Of factors associated with T-cell reconstitution, a notable finding was the lack of an adverse effect of recipient age on total, CD4+, CD8+, and subset T-cell recovery. It is possible that the relatively older age of this patient cohort did not allow the detection of such an effect. Alternatively, early thymus-independent T-cell recovery after ATG-free CBT may not be significantly influenced by advanced recipient age, in contrast to the thymus-dependent pathway of T-cell reconstitution.15  Data concerning the potential impact of CB graft characteristics on T-cell recovery after CBT are limited.23,35,36  We observed a notable trend for a higher engrafting CB unit infused viable CD3+ cell dose being associated with higher total and naive CD4+ T cells post-CBT. In addition, higher engrafting CB unit infused viable CD34+ cell dose was associated with higher EM and activated CD8+ T-cell counts, and a similar trend was observed for the same CD4+ T-cell subsets. Interestingly, despite high levels of engrafting CB unit-recipient HLA-mismatch, such mismatch had no discernible effect on total T-cell and subset recovery. In addition, despite concerns that aGVHD may hamper immune reconstitution,36-38  overall grade II to IV aGVHD did not significantly affect T-cell recovery in our series, with the exception of activated CD4+ T-cell counts.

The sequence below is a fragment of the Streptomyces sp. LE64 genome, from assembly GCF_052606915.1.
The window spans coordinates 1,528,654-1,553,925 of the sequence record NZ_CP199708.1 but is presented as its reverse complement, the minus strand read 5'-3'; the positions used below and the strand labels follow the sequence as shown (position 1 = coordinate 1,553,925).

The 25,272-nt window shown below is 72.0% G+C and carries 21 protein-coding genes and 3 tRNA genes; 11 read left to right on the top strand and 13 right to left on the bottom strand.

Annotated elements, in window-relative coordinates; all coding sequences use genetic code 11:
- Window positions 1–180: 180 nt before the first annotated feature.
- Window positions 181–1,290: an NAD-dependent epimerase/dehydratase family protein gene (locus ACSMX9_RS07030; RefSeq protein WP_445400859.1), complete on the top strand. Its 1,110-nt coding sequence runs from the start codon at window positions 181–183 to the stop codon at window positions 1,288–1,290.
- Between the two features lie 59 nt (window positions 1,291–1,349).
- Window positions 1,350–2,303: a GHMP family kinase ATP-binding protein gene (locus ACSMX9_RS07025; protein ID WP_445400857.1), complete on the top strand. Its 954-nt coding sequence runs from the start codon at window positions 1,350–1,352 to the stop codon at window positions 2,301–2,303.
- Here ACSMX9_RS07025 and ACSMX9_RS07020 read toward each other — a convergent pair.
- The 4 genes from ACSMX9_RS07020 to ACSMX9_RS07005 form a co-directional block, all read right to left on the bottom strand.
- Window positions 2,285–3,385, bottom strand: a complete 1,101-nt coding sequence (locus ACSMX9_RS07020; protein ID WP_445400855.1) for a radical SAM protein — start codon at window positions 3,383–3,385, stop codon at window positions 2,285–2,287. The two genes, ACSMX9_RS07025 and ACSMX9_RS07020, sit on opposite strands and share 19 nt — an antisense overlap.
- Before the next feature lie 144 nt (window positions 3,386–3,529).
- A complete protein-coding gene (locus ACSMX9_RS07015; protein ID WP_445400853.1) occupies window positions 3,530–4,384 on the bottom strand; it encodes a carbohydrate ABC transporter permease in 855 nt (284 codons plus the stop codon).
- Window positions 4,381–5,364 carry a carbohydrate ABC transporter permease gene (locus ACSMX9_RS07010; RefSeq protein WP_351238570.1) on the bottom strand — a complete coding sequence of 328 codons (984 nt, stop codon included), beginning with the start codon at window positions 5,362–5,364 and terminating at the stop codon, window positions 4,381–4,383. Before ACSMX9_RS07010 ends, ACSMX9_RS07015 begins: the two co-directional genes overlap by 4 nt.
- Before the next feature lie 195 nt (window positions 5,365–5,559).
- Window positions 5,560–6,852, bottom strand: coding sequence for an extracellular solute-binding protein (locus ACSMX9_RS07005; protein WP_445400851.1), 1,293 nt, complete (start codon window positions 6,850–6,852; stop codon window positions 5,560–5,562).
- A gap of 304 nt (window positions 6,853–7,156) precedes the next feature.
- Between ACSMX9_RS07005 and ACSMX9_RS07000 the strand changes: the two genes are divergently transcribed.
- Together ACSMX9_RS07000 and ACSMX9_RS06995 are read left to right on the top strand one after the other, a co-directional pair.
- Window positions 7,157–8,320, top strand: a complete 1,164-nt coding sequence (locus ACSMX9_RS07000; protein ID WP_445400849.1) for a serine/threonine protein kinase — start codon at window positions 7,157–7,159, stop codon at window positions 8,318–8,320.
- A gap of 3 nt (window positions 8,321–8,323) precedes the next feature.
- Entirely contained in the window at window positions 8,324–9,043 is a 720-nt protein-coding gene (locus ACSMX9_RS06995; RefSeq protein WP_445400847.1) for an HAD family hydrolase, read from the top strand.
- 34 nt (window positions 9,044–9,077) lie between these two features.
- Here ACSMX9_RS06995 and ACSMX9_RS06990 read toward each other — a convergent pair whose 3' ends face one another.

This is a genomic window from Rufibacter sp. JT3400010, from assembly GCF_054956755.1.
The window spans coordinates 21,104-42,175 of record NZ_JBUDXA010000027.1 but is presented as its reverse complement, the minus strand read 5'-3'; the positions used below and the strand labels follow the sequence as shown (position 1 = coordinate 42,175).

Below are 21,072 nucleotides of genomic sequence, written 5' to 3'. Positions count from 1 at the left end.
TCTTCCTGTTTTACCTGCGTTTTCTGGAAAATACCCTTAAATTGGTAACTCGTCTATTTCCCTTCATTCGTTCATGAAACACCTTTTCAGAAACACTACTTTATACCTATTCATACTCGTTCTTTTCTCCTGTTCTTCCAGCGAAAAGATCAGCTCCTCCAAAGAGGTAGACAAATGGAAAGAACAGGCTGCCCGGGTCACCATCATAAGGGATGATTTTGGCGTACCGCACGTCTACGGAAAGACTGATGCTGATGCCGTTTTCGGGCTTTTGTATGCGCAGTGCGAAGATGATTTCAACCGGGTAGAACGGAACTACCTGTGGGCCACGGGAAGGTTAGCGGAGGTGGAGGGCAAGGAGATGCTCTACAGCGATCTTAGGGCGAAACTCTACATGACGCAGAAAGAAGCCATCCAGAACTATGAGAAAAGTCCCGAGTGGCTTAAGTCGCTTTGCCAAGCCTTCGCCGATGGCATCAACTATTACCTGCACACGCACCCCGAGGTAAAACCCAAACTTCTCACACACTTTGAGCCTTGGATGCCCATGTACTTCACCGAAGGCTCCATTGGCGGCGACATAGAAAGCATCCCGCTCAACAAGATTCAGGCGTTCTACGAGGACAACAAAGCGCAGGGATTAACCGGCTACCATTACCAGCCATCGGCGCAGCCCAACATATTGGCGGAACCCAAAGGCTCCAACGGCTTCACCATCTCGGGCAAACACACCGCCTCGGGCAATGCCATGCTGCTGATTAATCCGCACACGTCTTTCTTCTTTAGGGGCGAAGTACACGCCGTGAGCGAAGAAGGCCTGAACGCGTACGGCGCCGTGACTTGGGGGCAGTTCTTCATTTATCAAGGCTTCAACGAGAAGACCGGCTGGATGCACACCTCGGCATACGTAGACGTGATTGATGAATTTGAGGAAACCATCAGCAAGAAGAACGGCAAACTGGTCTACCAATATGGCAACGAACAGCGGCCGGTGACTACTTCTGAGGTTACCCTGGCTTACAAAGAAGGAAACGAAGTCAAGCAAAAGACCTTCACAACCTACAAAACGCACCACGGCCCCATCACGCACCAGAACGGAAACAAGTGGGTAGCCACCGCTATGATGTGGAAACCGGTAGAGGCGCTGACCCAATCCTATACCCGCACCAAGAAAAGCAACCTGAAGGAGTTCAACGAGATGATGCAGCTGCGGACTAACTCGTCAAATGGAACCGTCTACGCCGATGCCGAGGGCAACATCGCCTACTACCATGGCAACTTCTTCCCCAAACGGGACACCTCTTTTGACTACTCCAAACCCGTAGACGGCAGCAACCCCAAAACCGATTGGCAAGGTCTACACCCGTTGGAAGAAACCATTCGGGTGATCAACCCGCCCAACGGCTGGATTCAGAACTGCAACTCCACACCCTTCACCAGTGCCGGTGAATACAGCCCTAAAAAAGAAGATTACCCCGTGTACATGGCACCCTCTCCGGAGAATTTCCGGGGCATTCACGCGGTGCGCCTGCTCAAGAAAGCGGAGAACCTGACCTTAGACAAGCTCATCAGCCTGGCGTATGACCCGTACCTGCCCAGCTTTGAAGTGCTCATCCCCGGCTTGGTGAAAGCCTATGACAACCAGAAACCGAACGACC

CMV reactivation significantly impacts quantitative and qualitative T-cell recovery after HSC transplantation (HSCT).39,40  CMV reactivation after HSCT has been associated with a rapid increase of CD8+ T cells due to EM and effector CD8+ subset expansion.39-45  The impact on total CD4+ T-cell and subset recovery, however, is less clear,39-43  with a previous report suggesting that CMV reactivation may compromise thymopoiesis.39  These effects lead to contraction of the naive T-cell compartment and TCR repertoire diversity.39,43,46  In our analysis, a marked expansion of total CD8+, EM and effector CD8+ T-cell subsets, and activated CD8+ T cells44  was observed in patients with CMV reactivation post-CBT. Because CB T cells are exclusively naive,47  this CMV-driven CD8+ T-cell expansion reflects the emergence of CMV effectors from naive CB-derived T cells. Although T-cell specificity was not examined, our findings are supported by reports that CMV effectors with memory phenotype are generated from naive CB-derived T cells early post-CBT48-50  and after CMV infection in neonates.51  We also observed that CMV reactivation was associated with lower total and CM CD4+ T-cell counts. Although naive CD4+ T cells were also numerically lower, this difference was not significant at the prespecified significance threshold. Therefore, although we demonstrate a negative impact of CMV reactivation on CD4+ T-cell recovery after CBT, whether thymopoiesis is impaired is uncertain.39